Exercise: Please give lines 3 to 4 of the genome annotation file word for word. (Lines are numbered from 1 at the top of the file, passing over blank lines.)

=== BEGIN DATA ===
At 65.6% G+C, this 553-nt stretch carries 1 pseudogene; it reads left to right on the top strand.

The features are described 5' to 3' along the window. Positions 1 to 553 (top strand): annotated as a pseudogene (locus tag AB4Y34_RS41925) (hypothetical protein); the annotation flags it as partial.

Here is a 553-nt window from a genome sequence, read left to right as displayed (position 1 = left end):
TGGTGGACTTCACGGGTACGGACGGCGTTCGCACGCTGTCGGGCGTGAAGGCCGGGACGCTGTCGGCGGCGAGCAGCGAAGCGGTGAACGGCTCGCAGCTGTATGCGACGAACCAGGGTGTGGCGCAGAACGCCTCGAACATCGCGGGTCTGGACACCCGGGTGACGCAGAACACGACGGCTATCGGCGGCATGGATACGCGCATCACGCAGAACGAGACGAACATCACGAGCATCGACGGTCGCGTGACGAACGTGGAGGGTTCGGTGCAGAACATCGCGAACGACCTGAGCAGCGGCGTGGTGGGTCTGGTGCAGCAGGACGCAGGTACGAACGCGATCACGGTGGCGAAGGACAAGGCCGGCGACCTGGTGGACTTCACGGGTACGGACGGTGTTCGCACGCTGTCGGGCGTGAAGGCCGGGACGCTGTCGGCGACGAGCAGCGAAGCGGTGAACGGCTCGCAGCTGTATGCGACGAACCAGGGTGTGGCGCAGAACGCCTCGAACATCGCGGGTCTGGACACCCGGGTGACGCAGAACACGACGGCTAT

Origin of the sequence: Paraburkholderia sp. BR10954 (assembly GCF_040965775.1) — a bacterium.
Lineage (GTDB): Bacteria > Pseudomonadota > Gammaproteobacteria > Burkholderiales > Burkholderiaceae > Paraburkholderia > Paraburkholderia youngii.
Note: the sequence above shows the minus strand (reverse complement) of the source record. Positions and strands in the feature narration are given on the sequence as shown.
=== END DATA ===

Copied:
Here is a 553-nt window from a genome sequence, read left to right as displayed (position 1 = left end):
TGGTGGACTTCACGGGTACGGACGGCGTTCGCACGCTGTCGGGCGTGAAGGCCGGGACGCTGTCGGCGGCGAGCAGCGAAGCGGTGAACGGCTCGCAGCTGTATGCGACGAACCAGGGTGTGGCGCAGAACGCCTCGAACATCGCGGGTCTGGACACCCGGGTGACGCAGAACACGACGGCTATCGGCGGCATGGATACGCGCATCACGCAGAACGAGACGAACATCACGAGCATCGACGGTCGCGTGACGAACGTGGAGGGTTCGGTGCAGAACATCGCGAACGACCTGAGCAGCGGCGTGGTGGGTCTGGTGCAGCAGGACGCAGGTACGAACGCGATCACGGTGGCGAAGGACAAGGCCGGCGACCTGGTGGACTTCACGGGTACGGACGGTGTTCGCACGCTGTCGGGCGTGAAGGCCGGGACGCTGTCGGCGACGAGCAGCGAAGCGGTGAACGGCTCGCAGCTGTATGCGACGAACCAGGGTGTGGCGCAGAACGCCTCGAACATCGCGGGTCTGGACACCCGGGTGACGCAGAACACGACGGCTAT